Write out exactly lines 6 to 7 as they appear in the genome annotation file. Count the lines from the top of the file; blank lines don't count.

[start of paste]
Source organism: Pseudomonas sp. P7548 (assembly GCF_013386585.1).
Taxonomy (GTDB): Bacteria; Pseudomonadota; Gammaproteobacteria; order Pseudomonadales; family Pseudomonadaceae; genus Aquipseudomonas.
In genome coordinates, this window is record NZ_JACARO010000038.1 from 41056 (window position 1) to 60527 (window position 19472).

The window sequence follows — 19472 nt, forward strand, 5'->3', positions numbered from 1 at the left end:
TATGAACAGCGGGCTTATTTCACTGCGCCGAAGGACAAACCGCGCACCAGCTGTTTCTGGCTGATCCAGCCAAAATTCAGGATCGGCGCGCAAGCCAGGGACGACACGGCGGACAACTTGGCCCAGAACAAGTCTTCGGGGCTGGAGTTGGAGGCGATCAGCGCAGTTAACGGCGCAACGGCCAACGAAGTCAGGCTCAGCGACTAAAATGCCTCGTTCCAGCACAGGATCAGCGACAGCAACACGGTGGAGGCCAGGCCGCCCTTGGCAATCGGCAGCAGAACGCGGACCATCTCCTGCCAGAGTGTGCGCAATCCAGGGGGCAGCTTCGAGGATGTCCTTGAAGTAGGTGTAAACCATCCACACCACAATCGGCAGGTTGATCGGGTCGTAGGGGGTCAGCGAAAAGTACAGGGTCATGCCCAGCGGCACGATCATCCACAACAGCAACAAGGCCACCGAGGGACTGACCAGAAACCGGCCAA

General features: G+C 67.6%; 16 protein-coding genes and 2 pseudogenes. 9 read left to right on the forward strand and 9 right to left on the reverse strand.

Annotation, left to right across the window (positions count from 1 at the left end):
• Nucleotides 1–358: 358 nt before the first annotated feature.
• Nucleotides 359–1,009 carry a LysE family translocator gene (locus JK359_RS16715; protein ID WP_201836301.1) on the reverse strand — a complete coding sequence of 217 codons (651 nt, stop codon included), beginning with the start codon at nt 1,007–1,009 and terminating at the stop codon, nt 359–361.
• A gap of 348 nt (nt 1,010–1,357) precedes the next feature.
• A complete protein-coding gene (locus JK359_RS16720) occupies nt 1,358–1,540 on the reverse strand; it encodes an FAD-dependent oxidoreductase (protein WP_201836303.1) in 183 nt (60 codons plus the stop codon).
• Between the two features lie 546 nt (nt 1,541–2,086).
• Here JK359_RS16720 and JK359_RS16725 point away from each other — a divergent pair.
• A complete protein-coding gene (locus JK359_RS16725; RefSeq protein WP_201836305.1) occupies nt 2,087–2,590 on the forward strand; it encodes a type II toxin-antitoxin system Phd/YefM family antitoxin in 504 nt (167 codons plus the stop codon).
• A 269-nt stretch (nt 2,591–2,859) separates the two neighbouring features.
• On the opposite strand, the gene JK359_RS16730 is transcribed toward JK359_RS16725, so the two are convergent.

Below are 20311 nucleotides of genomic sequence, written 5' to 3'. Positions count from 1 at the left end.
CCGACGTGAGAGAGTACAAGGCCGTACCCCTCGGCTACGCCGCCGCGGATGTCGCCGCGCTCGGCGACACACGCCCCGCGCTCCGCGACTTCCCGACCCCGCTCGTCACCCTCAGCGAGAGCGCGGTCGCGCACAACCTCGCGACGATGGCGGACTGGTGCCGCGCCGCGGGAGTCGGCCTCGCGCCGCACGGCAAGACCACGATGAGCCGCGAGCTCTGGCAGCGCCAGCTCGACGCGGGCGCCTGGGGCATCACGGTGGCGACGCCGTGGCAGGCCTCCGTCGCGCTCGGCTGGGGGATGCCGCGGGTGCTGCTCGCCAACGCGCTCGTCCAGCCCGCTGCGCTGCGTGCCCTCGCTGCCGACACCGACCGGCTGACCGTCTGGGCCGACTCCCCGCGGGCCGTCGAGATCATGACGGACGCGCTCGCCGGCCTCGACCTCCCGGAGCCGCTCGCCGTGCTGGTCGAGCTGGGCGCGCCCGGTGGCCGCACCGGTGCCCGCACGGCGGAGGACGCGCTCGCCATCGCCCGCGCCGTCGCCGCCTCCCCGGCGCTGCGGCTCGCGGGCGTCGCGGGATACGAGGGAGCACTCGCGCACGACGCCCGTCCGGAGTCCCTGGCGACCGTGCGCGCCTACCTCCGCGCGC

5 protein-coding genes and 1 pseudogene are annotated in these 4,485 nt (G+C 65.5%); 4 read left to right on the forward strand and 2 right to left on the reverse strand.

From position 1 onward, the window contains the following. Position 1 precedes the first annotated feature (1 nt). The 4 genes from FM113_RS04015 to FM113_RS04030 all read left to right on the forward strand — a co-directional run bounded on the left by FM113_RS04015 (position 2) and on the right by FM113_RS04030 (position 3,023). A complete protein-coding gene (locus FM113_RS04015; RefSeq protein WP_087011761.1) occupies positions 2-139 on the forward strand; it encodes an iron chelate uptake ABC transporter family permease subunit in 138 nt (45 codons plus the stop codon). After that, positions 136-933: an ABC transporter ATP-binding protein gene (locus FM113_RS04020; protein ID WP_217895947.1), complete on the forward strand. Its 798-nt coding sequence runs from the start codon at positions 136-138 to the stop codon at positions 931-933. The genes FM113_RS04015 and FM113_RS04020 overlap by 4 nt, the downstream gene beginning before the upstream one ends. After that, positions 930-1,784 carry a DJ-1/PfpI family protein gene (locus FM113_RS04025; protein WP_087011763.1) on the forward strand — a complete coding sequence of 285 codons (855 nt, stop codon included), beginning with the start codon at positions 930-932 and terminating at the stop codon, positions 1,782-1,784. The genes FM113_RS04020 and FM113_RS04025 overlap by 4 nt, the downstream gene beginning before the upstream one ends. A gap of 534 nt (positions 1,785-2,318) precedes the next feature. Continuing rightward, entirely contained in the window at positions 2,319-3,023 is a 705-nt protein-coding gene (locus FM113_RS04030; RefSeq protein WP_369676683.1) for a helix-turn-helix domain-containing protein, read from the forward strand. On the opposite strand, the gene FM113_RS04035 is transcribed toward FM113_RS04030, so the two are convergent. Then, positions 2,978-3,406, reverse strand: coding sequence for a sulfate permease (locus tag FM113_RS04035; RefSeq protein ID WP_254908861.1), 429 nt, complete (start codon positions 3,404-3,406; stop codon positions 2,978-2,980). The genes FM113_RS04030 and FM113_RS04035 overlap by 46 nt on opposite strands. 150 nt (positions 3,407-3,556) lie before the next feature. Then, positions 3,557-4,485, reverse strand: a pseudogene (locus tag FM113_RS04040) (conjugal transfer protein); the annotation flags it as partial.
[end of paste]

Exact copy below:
General features: G+C 67.6%; 16 protein-coding genes and 2 pseudogenes. 9 read left to right on the forward strand and 9 right to left on the reverse strand.

Annotation, left to right across the window (positions count from 1 at the left end):